“I like girls,” I said, “I just have better sense than to bring one home.” Boom. Another crow dropped. “More school? Damn that,” Daddy said. He hadn’t been much of a scholar. “If you can’t learn something to do in four years for all that money, you need to bring your ass home. Somebody’s got to dig ditches. Go bring me those crows.” Despite being dressed for a night out, I hustled down a dusty row. The thought crossed my mind that I needed to leave. Soon. I looked back over my shoulder to make sure he wasn’t thinking of taking a crack at the crows taunting him from the edge of the woods, just over my head. He always thought that was funny. It was the only time he ever laughed. I quickly gathered up the lifeless birds. I walked back and handed him the crows. He sat up and passed me the shotgun, while he reached for the stakes and the tobacco twine he’d stuck under the hammock. He broke a foot long piece of string off the spool for each bird, knotted one end around a foot and the other to the stake. He handed me the stakes and a hammer. “Hurry back,” he said. This was Daddy’s version of a scarecrow. Daddy shot crows, then hammered the corpses up in the field as a warning to other crows. “They’re smart, they’ll get the idea,” he always said. The flies were starting to gather around the crows as I spaced them out in the cornfield. I hurried back to the yard. I handed him the hammer and walked on by the hammock. “You pay attention, boy, at that school. Who knows? You’re liable to end up laying in a hammock, shooting crows on a Saturday night, hoping Monday never comes, dealing with a smartass who already knows everything.” I stopped and almost turned back to say bye. But I didn’t. Boom. The gun went off one last time.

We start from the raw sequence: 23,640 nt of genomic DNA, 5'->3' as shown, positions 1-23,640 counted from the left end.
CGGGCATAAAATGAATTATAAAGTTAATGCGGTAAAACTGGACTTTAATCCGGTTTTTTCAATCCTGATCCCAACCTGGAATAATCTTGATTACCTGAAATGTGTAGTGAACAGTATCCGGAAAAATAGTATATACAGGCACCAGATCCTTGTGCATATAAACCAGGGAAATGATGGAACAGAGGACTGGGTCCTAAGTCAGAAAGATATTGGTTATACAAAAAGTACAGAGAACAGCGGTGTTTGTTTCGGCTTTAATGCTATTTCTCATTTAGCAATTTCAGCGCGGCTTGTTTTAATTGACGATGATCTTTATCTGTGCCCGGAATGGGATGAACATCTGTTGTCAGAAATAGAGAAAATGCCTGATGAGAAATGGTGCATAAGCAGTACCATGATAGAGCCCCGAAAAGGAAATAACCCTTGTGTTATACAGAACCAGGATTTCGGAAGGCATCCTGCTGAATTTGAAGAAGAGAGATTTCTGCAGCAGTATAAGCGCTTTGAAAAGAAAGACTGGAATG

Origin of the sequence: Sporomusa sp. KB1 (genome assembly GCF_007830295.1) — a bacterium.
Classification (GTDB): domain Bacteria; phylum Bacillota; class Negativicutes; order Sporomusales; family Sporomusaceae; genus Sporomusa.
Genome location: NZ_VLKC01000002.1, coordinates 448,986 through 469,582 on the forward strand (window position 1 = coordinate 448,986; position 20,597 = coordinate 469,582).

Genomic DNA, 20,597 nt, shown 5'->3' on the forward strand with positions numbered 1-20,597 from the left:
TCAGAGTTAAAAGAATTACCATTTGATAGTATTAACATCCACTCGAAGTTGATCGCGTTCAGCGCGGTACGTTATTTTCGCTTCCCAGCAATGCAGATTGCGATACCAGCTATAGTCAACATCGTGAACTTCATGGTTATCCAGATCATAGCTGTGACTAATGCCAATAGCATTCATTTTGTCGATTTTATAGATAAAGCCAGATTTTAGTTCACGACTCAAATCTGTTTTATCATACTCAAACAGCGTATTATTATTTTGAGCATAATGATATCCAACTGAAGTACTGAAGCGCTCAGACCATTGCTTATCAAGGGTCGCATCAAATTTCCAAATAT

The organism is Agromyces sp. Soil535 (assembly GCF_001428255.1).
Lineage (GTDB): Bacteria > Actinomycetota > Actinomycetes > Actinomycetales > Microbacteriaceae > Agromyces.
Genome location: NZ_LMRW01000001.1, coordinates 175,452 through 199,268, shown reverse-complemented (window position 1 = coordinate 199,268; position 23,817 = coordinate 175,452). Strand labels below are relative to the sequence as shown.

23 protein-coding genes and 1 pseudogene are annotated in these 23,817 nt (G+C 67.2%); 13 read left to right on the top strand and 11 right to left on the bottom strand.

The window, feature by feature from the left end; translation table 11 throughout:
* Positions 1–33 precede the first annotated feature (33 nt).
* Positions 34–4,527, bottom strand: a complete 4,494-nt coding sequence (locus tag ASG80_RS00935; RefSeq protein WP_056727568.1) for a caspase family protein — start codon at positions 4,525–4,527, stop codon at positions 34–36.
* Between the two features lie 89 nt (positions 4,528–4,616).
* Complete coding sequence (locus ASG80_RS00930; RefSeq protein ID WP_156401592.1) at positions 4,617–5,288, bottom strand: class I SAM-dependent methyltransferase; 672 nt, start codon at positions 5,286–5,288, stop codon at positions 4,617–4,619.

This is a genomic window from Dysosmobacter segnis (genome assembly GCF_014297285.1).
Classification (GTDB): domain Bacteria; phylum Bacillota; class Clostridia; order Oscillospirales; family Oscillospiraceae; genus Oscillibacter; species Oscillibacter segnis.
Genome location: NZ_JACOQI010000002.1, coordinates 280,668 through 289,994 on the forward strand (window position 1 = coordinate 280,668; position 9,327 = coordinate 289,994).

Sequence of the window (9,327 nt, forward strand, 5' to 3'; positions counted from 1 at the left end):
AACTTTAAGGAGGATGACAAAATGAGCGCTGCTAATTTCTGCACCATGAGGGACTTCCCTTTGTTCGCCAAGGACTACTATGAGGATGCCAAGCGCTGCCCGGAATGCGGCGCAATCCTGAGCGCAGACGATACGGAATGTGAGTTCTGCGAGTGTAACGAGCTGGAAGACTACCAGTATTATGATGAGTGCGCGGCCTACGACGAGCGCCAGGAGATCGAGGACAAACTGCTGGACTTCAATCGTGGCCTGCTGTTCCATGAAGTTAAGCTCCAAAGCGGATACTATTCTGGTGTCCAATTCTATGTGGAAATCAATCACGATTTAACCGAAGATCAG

Michael K. Brantley has been a freelance writer and photographer for over 25 years, and is an English instructor at Louisburg College. His creative nonfiction, fiction, and poetry has most recently been published or is forthcoming in Word River, Bartleby Snopes, Revolution House, Stymie, The Smoking Poet, The Fat City Review, Short, Fast, and Deadly, The Rusty Nail, The Circa Review, The Cobalt Review and Prime Number Magazine. Michael is pursuing an MFA in at Queens University.

J. Blake Gordon Objects Addicts